I want to thank the readers who are coming by regularly, and apologize for the light posting these working days. And then there’s the whole issue of content, when I do manage to bang one out, not sure if I should apologize for the thematic scope, but what the hell, I’m sorry if this is supposed to be an advocacy blog on mental illness, if it appears your interests aren’t always represented I can assure you every word I write is inspired, which might become more apparent if you’d be a little more receptive to the intuitive slant deployed herein, Faithless.
So apologies aren’t my strong suit, sorry, let’s move on. It looks like the Texas Youth Commission will define this legislative session, and that’s a good thing if it gets people thinking about child abuse, mental illness and captive populations. I don’t know how to measure the impact one scandal can have on the laws to come out of a single session, don’t know if it’s possible to embarrass Texas into reform or if that’s just wishful thinking, but I see the mainstream media holding our lawmaker’s feet to the fire on a daily basis, and I see hints of consciousness raising brought about by the TYC investigations, but who knows? The discourse is always enlightening, so what.
Yesterday I heard an expert witness tell the human services committee that the effects of child abuse are irreversible. That is why we must stop concentrating on child abuse intervention, she said, and craft legislation around prevention.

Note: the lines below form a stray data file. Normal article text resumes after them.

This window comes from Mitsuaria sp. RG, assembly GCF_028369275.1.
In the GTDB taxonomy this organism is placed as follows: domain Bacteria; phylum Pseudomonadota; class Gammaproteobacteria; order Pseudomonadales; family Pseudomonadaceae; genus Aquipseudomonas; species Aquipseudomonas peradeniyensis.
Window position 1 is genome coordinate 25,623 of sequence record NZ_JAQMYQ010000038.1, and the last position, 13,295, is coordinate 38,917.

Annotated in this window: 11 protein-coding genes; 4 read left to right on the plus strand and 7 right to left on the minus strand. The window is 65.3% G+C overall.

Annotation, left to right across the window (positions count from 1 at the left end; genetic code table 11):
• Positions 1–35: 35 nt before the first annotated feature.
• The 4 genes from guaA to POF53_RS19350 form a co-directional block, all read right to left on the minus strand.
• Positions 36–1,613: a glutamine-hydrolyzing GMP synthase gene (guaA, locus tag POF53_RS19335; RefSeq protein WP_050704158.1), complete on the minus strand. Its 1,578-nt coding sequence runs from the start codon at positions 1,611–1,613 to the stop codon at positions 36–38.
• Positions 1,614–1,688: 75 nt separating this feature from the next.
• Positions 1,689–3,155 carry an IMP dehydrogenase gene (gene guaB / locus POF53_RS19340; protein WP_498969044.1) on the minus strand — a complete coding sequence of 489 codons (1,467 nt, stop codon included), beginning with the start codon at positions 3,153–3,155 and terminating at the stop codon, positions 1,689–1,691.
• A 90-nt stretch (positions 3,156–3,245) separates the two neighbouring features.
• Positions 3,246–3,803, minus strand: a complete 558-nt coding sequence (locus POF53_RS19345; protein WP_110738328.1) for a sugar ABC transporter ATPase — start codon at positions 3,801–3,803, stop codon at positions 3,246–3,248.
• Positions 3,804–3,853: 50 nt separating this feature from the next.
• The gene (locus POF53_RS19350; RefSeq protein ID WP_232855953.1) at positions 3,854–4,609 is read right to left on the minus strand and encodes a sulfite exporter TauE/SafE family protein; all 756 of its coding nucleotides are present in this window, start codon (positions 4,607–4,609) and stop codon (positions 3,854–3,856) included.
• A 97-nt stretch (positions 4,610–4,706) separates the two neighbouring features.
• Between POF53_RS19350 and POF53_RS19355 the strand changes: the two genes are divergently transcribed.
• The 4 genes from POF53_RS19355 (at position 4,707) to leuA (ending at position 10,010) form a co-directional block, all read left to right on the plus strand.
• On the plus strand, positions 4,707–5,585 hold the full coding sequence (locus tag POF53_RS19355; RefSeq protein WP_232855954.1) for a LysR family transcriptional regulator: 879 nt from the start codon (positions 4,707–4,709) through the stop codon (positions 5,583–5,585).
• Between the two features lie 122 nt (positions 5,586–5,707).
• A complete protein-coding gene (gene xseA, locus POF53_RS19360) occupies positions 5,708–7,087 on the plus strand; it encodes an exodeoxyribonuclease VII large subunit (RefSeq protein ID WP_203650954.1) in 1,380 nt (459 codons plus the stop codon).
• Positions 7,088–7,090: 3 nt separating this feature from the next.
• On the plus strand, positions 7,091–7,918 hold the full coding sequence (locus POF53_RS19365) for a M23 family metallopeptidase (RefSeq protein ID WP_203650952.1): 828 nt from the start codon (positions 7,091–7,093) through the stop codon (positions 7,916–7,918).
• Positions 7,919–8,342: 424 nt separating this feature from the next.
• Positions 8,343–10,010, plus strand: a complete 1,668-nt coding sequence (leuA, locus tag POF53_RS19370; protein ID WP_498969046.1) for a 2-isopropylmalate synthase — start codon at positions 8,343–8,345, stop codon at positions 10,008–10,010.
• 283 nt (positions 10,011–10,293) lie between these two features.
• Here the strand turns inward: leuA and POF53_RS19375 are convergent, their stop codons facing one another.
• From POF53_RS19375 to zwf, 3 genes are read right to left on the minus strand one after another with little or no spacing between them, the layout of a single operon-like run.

I’ll bite. What are these interventions of which she speaks? Oh there’s stuff we do to flatter ourselves and she was right to admit it’s always too late for that particular kid on who’s behalf we’re intervening, and I’ll always have the learning disabilities to prove her point. The effects of child abuse are indeed irreversible, but we ought to get clear on how those effects manifest, and then I have to ask what prevention would look like.
How can you prevent a crime that hasn’t been committed? This is just wrong on so many levels, and I say that as a textbook case of child abuse with all dogs in this fight, but I’m an American textbook case of child abuse, meaning civil liberties for all til necessity dictates otherwise.
We must prove evidence of harm before we encroach on liberties with our stock, half-assed, bureaucratic and too-late-for-you interventions. There is no way around this. And the absurdity of our interventionist policies plays out in actuality — the most dysfunctional families know you’re onto them and isolate from the larger society so they can commit their evil in secrecy. Their children are indoctrinated toward maintaining distance and encouraged to be social misfits, taught to avoid mixing with regular people who just won’t understand your special relationship with daddy. Who wants to look at that? Tell me, who. If there’s a plan for invisible people I’d like to see it.
Then there’s that son-of-a-bitch scientologist keeps popping up I’ve been stalking in high heels and derision. Who testifies without ever copping to being one of them, but merely describes himself as executive director of the local chapter of Citizens Commission on Human Rights. He’s beating the pants off the psychiatry lobby, and I say that reluctantly as a friend of psychiatrists, disgruntled, sure, but hey, I wouldn’t take the pomo pro-stabby inclinations too seriously, honest, I want psychiatry to be better, a consumer driven, best practices, evidence based mutually rewarding cake and ice cream partnership, I don’t want it to go away.
That’s what I tell myself day after day while listening to the lobbyists, cringing in shame for them. The concerns of psychiatrists boil down to two words: market expansion. Holding the line, without apology and come what may. Their adversaries approach the mike and inwardly I thank god for helping. The fact that their adversaries are scientologists should tell you how truly fucked we are.